Open data has become such a popular buzzphrase that even the U.S. Congress is paying attention.
In 2014, Congress unanimously approved the first-ever open data law. The Digital Accountability and Transparency Act (DATA Act) requires the federal government to adopt a standardized data format for all of its spending information.
More reforms are on the way. Congressional leaders have proposed, or soon will, new bills to transform financial regulatory reporting, election campaign filings, and law itself from documents into open data.
These reforms are happening because policymakers are starting to understand how open data changes the world. When government information is expressed using standardized fields and formats, instead of old-fashioned documents, that makes life easier for everybody. Citizens can hold their government accountable; internal managers can use analytics to make better decisions; companies' software can automate reporting so compliance becomes cheaper.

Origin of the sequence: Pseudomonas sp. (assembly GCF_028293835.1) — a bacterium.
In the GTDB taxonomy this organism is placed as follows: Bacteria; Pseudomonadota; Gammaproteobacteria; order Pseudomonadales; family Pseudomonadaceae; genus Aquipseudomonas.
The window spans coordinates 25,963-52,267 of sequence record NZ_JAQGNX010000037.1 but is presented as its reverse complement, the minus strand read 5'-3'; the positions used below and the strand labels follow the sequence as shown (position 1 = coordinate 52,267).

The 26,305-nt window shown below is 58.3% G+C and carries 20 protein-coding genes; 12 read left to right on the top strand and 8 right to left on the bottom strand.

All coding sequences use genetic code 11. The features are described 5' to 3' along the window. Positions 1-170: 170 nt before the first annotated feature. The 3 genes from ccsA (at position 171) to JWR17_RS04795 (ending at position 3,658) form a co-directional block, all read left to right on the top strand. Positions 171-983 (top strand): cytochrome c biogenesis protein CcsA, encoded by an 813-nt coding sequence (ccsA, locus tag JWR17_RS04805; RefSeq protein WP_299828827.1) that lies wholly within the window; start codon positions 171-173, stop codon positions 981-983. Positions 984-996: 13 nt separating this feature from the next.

But building that understanding better and faster is nobody's full-time job. Nobody is doing the research that could support future open data reforms.
For one example, countries like the Netherlands have adopted a single open data format for regulatory reports to multiple regulators, a concept called Standard Business Reporting. But nobody has ever written a report on how Standard Business Reporting might work in the United States. For a second example, the Legal Entity Identifier (LEI), if it were adopted as the standard identification code for U.S. companies, could match together corporate information from across dozens of different subject areas - a boon for investors, a boost for regulators. But nobody has ever written up the compelling case for the LEI. For a third example, the DATA Act passed, in part, because Congress assumed it would transform the way federal chief financial officers run their agencies, by making management analytics much cheaper. But nobody has ever conducted a survey to ask all the CFOs whether they agree.
That's why a core group of pro-open data companies has come together to fund the Data Foundation.
The Data Foundation's primary job, its full-time job, is to create the missing body of research that explains how open data can change things - and probably also illuminates the areas where it doesn't.
The Data Foundation's other tasks flow naturally. We'll run educational programming to teach the skills government leaders need. We'll host events that introduce the different kinds of people who need to know one another to make the open data transformation happen.
Open data is changing the world. But the change could be faster. We're here to speed it up. Join us.